An ePortfolio is a digital collection of artefacts (such as documents, posters, photographs, videos) which a student creates at different stages of their programme/module. Designed and created by the student, an eportfolio is usually generated over a period of time and often includes a reflective analysis component where the student reflects on the experience of creating the eportfolio and what they feel they have learned during the process.
Typically used to….
- assess disciplinary knowledge and understanding
- evaluate ability to select and present materials appropriately to evidence learning
- assess critical thinking/reflective analysis skills
- determine if students meet the requirements of professional bodies.
Key considerations when creating an eportfolio for assessment
- When using eportfolios as part of your assessment strategy, keep the following points in mind:
- Is the eportfolio being used for formative or summative assessment purposes (or both!)
- If your eportfolio contributes to your final grade (i.e. is being used for summative assessment), how much is it worth?
- What criteria is being used to assess your eportfolio? Has a rubric been provided?
- Are there any Trinity guides/supports that might be useful to review before starting the eportfolio? For example on reflective writing, referencing or critical thinking?
- What platform will you use to develop your eportfolio? Does your assessor have specific requirements in relation to this?
- Consider using a four-step process to plan and develop your eportfolio (see this ePortfolio Hub for more information):
- Plan—identify the purpose of your ePortfolio and develop a plan for implementation.
- Collect—start thinking about what content to include in your eportfolio.
- Reflect—reflect on your experiences, how you have worked, what you have learned from your experiences and how your learning will shape your future actions.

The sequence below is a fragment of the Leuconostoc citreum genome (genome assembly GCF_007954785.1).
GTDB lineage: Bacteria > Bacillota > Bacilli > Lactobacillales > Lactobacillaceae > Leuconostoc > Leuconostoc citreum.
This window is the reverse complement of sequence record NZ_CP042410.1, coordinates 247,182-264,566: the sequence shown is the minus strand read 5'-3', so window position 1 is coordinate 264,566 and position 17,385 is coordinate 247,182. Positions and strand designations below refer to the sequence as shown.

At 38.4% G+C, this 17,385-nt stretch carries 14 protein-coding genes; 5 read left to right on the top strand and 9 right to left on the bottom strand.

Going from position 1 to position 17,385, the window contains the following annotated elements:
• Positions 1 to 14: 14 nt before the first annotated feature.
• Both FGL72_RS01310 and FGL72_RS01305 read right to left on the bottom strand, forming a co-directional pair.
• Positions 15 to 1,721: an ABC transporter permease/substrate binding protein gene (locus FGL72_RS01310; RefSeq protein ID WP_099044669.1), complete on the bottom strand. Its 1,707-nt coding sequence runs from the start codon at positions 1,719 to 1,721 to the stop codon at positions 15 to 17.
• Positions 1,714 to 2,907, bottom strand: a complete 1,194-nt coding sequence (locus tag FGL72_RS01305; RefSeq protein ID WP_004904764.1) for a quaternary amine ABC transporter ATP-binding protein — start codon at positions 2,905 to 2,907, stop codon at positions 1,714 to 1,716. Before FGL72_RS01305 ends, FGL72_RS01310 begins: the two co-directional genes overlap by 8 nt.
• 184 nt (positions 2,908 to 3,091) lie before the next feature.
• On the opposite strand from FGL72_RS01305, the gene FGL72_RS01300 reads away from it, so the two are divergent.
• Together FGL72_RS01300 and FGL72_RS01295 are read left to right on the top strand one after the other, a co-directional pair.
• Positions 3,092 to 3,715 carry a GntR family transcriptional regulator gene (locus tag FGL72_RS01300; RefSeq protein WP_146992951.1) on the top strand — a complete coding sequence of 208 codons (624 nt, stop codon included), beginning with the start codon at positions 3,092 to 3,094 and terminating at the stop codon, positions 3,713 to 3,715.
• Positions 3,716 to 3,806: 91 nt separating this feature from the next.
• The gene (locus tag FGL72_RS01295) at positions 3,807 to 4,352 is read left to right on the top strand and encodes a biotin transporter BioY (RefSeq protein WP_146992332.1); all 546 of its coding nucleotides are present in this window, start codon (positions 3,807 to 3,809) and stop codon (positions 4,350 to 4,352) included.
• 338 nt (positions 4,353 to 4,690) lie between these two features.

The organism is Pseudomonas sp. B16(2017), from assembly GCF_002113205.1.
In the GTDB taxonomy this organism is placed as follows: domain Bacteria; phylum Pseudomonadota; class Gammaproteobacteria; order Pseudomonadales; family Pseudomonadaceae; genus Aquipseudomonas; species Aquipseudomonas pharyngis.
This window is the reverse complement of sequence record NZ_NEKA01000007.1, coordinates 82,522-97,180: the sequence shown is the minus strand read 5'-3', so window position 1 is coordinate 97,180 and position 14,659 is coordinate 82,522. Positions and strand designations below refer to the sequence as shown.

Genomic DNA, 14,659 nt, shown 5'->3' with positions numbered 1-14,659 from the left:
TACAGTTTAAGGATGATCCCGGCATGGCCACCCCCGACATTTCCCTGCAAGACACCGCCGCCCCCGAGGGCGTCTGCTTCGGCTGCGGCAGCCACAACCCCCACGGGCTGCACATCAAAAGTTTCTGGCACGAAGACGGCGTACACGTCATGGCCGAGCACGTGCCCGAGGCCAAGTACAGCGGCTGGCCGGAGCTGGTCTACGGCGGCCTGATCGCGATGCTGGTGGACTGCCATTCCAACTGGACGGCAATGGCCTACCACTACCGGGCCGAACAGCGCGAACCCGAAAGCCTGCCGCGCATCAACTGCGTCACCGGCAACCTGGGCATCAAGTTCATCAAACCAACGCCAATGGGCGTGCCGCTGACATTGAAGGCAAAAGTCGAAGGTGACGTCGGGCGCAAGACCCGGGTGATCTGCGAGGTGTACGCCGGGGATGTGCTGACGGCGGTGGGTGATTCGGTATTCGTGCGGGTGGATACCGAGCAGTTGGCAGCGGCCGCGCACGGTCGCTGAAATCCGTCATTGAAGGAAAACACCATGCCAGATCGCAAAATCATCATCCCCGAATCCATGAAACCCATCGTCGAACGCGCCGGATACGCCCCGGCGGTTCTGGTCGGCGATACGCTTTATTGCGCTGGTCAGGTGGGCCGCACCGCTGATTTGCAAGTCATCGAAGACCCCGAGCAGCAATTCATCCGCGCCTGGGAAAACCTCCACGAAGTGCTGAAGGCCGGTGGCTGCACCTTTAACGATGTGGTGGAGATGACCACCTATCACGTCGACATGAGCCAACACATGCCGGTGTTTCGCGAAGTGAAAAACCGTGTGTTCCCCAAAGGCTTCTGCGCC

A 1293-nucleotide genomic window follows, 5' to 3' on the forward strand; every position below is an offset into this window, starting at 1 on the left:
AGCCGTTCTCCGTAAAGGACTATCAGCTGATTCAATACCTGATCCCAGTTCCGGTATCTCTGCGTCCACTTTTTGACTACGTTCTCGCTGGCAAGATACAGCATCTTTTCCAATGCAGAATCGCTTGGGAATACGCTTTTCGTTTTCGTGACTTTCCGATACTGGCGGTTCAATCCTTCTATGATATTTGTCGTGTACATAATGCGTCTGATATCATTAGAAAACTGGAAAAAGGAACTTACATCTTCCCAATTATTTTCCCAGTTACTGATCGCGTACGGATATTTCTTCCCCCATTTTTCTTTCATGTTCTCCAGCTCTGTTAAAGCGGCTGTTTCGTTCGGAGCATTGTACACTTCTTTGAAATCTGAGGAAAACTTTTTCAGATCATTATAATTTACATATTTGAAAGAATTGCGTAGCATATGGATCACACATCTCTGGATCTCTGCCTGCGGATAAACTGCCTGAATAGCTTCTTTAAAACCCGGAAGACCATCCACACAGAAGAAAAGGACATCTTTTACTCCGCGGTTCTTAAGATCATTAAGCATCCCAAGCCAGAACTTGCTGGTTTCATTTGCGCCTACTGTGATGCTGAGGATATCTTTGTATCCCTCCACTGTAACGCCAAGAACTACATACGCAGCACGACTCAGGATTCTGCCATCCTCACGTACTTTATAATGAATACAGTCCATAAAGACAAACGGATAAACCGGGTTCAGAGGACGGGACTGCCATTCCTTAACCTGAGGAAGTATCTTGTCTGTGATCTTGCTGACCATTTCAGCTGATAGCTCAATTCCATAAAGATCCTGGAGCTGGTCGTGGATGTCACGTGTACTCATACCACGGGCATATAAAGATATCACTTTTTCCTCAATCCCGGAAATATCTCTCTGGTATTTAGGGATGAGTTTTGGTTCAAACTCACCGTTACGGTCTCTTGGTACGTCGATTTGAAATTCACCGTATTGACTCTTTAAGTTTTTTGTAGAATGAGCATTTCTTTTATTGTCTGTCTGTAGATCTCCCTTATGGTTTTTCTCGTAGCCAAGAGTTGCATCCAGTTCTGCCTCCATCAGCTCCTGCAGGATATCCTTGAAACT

- Present—think about your audience i.e. who you will be presenting your ePortfolio to. If you have different audiences (e.g. your peers, your assessor, future employers) you may have several audiences viewing different parts of your eportfolio.
Google Sites and MS OneNote available through MyZone
External tools (unsupported by Trinity):
Examples of ePortfolios
Communication, Data Analysis & Resource Curation, and Testing & Evaluation: a Final ePortfolio: An eportfolio created in PebblePad by a University of Waterloo student as part of an internship.
An ePortfolio Student Tour: this video developed by Anna Strawn, an undergraduate student at the University of Auburn, provides a visual tour of an eportfolio developed as part of the University’s ePortfolio Project.
This video developed as part of the National Forum project Eportfolio Hub, provides an accessible introduction to eportfolios and how they can be used to support and evidence your learning at University.
This online hub developed as part of a National Forum project provides a wealth of resources for teaching staff based on an ePortfolio framework which brings you through the What, Why and How of ePortfolio design.